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What It Is: Lunch at Violet Cakes in London, including an order of Amalfi Lemon and Elderflower cake, the flavor that Meghan Markle and Prince Harry chose for their royal wedding day in 2018. Owner Claire Ptak also baked a version for the Duke and Duchess of Sussex's daughter Lilibet's first birthday party in Windsor this summer.
Who Tried It: Marissa Charles, PEOPLE News Director
As a Brit raised in East London, when I discovered that the woman who baked Lilibet's first birthday cake is based in Hackney, I was intrigued. The area may be trendy and gentrified now, but when I was growing up in the 1980s, its color, culture, art and community spirit were marred by crime and poverty. So, I was bursting with pride to hear that a royal baker was based in my old neighborhood. Naturally, I vowed to visit it during my next London trip.
At the top of my list of things to taste was the Amalfi Lemon and Elderflower cake that Meghan and Harry loved so much, that they asked the California native to bake it for their wedding day and again for their daughter Lilibet's birthday party four years later.
MARISSA CHARLES Violet's Amalfi Lemon and Elderflower Cake.
Anyone wanting to do the same should note that Violet Cakes offers two services. You can order ahead to have that cake (or a variety of other flavors) specially made. Or you can have lunch at the café itself, choosing from a range of savory dishes, sweet pastries and baked goods. I chose to do both.
The first step was simple. I clicked on the Cake Orders page on the website and scrolled through the Celebration Cake Menu to find the Amalfi Lemon and Elderflower option. It's listed as a "deluxe cake," which means that the smallest size (six inches, serving six people) costs £55 (roughly $66). (The eight-inch, serving 12 costs £82, and the 10-inch, serving 20 to 30, is £137 or $100 and $167 respectively.)
Given that there is no guarantee that they will have a slice of the Amalfi Lemon and Elderflower cake left when you visit, I thought it was wise to just go ahead and order the six-inch version so that I wouldn't miss my chance to taste it.
MARISSA CHARLES News Director Marissa Charles and her mother Helena at Violet Cakes.
And I'm very glad that I did. No offense to Meghan, Harry or Claire, but truth be told a lemon and elderflower cake would not be my go-to flavor. I'm a proud chocoholic, so if it's not chocolate (and I mean, deep, rich, gooey, bordering on sickly sweet!), as far as I'm concerned, it doesn't exist. But I was committed to seeing what was so amazing about this Sussex favorite that the menu describes as "three layers of vanilla sponge drizzled with elderflower syrup and filled with Amalfi lemon curd." The outside is covered in buttercream "scented with the juice and zest of lemons." Chopped, candied lemon peel adds an elegant decorative touch.
According to Rory Brooks, Violet's general manager, the Sussexes chose that flavor profile because they wanted to make "something really British." Truly, it surpassed all my expectations. The sponge was light, without being too fluffy and airy. The lemons from the Amalfi Coast of Italy infused the entire cake with a pure citrus taste, without being overwhelming. The lemon curd almost had a fizz to it, while the delicate buttercream helped to tame any potential overkill.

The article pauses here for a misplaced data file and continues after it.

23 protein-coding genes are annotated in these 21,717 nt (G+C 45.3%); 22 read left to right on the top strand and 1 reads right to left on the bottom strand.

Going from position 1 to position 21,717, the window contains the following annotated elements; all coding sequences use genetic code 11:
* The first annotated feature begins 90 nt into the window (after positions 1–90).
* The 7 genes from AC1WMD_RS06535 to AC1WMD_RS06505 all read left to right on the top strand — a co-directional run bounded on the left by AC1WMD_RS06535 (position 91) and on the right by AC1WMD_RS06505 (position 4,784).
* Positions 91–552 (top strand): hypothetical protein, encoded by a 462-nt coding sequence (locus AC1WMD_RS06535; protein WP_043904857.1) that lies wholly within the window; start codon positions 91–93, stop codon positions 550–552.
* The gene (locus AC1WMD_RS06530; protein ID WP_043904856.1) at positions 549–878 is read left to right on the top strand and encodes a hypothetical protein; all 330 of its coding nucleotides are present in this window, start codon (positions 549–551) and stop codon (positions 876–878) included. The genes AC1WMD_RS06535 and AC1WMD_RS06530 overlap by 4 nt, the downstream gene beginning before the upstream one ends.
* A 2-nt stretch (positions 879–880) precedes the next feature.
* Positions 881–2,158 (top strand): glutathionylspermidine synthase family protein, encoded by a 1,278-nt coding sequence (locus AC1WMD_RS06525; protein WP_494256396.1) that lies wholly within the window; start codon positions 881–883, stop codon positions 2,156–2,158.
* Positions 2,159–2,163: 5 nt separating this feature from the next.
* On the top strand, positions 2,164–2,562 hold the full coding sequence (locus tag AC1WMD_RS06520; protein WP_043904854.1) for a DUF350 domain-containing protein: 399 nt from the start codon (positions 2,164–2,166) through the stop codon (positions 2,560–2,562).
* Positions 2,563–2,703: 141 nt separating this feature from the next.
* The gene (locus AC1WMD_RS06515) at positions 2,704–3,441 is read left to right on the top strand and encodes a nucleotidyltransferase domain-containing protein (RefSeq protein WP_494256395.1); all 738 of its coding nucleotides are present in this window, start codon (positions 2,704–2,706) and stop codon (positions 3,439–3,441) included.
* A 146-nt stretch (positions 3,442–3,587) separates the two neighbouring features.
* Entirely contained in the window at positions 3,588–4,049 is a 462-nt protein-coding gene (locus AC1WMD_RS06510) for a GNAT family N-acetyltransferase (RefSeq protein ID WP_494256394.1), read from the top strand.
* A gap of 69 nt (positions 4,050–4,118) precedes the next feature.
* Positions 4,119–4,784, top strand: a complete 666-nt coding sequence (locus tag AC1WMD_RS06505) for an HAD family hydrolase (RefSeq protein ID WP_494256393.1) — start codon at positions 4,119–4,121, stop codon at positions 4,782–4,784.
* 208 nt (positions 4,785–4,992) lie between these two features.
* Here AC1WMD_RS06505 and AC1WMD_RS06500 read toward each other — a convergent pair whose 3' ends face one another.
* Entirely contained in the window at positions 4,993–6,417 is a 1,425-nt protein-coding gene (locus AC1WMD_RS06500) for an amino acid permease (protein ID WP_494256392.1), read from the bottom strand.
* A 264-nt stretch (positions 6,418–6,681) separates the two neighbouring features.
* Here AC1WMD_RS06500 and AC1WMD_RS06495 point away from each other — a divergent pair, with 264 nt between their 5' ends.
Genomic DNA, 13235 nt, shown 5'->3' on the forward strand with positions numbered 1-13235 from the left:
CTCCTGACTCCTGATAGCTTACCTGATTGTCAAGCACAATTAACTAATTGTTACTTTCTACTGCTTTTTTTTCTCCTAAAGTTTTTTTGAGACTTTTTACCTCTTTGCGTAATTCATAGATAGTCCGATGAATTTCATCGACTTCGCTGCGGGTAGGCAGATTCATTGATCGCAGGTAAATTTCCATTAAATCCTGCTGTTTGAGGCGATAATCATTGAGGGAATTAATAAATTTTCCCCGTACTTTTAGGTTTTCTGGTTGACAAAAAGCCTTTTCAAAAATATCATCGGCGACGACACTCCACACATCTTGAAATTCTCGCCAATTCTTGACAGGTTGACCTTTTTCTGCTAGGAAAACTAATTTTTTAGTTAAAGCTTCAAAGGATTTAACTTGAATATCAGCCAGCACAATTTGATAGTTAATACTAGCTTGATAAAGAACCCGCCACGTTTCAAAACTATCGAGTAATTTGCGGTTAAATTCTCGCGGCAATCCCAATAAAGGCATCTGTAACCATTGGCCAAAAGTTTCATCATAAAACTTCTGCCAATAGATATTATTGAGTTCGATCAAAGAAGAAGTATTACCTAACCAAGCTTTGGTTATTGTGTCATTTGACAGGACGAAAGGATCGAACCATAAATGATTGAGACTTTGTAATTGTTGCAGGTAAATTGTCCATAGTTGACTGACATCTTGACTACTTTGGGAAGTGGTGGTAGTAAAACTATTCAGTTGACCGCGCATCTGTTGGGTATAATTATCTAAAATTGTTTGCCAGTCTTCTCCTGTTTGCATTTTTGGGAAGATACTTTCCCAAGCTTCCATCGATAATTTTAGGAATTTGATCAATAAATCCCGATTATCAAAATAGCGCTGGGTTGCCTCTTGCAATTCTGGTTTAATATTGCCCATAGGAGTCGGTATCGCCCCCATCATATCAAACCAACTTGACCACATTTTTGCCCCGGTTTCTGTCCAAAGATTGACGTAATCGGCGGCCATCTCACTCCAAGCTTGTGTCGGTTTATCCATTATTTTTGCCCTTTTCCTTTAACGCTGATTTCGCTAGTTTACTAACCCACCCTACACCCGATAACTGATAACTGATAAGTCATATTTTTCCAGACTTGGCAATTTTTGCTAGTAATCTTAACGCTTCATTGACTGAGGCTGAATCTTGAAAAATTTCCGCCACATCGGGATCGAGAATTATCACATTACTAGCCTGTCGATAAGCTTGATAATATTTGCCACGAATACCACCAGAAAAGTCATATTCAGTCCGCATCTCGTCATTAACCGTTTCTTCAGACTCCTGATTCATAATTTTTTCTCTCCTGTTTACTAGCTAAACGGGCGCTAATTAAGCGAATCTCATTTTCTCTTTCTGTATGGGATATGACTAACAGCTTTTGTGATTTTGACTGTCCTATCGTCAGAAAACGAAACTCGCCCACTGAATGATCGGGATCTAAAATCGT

MARISSA CHARLES The Amalfi Lemon and Elderflower cake and a chocolate cupcake.
It tasted of a quintessential British summer. Of Beatrix Potter and Enid Blyton children's novels, of picnics and sandwiches washed down with glasses of cold ginger beer or lemonade.
My mother, Helena, and I had lunch at the café, which is just a stone's throw away from the health center where she worked as a school nurse many years ago. The bohemian building (once a garage), with an outdoor patio nestled under trees, wouldn't seem out of place in a French village. Yet it's tucked away on the non-descript Wilton Way.
What I love about it is that it's at the heart of the community, sitting opposite a humble council (affordable housing) estate. You would never know that Meghan herself has paid the café a visit, according to Rory.
MARISSA CHARLES Marissa and Helena ordered the avocado on toast and a grilled cheese sandwich for lunch.
Mum ordered whole avocado on toast with olive oil, chili, lime, and salad leaves. Meanwhile, I had a cheddar, Stilton, and kimchi "toastie." They were the perfect dishes to share — the cool, creamy avocado chunks from Mum's order and the tart, tangy, crunch of my fancy grilled cheese sandwich. The fact that the ingredients are organic and locally sourced made the experience even more special.
Of course, I had to order the chocolate cupcakes. Weeks later, I'm still salivating over those. I cannot communicate how perfect they were. The intense, rich, pure chocolatey flavor alone, makes Violet Cakes a must-visit. It was hearty, without being sickly, packing a lot of taste into one small bite.
An order of English breakfast tea and a cup of coffee offered a perfect end to a pleasant London afternoon.
Whether you're a tourist or a local who has yet to discover Violet Cakes, the café is well worth a visit. The clientele reflects modern Hackney — parents with their toddlers and strollers, creatives working over laptops, with the odd tourist popping in to check out the neighborhood.
MARISSA CHARLES Violet Cakes in Hackney, London.
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I asked Brooks why Ptak set up her bakery (which has been open in this location since 2010) in this neighborhood.
"It's a very vibrant area," he said. "It's lovely. It feels relaxed, welcoming to difference, to change. It feels eager to try new things." Reflecting on the unique building, he added, "It's a beautiful spot. It feels like a slice of California."